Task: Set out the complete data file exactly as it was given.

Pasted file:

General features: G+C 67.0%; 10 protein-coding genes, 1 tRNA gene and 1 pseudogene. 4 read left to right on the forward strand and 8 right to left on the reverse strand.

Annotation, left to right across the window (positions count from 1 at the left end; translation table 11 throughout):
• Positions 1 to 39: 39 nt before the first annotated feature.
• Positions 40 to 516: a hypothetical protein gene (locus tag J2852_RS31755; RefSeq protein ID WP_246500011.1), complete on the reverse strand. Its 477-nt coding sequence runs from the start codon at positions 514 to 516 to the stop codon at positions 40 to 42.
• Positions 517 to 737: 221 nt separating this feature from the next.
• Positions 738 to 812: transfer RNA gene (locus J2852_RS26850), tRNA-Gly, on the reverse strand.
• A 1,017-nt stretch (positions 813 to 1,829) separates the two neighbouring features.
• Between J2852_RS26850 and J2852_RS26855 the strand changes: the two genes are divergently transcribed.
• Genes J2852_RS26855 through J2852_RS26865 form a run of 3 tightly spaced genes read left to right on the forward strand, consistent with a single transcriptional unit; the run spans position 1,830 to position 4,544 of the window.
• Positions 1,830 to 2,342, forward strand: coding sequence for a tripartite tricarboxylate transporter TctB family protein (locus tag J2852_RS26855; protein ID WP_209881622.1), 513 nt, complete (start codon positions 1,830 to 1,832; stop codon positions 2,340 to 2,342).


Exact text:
General features: G+C 67.0%; 10 protein-coding genes, 1 tRNA gene and 1 pseudogene. 4 read left to right on the forward strand and 8 right to left on the reverse strand.

Annotation, left to right across the window (positions count from 1 at the left end; translation table 11 throughout):
• Positions 1 to 39: 39 nt before the first annotated feature.
• Positions 40 to 516: a hypothetical protein gene (locus tag J2852_RS31755; RefSeq protein ID WP_246500011.1), complete on the reverse strand. Its 477-nt coding sequence runs from the start codon at positions 514 to 516 to the stop codon at positions 40 to 42.
• Positions 517 to 737: 221 nt separating this feature from the next.
• Positions 738 to 812: transfer RNA gene (locus J2852_RS26850), tRNA-Gly, on the reverse strand.
• A 1,017-nt stretch (positions 813 to 1,829) separates the two neighbouring features.
• Between J2852_RS26850 and J2852_RS26855 the strand changes: the two genes are divergently transcribed.
• Genes J2852_RS26855 through J2852_RS26865 form a run of 3 tightly spaced genes read left to right on the forward strand, consistent with a single transcriptional unit; the run spans position 1,830 to position 4,544 of the window.
• Positions 1,830 to 2,342, forward strand: coding sequence for a tripartite tricarboxylate transporter TctB family protein (locus tag J2852_RS26855; protein ID WP_209881622.1), 513 nt, complete (start codon positions 1,830 to 1,832; stop codon positions 2,340 to 2,342).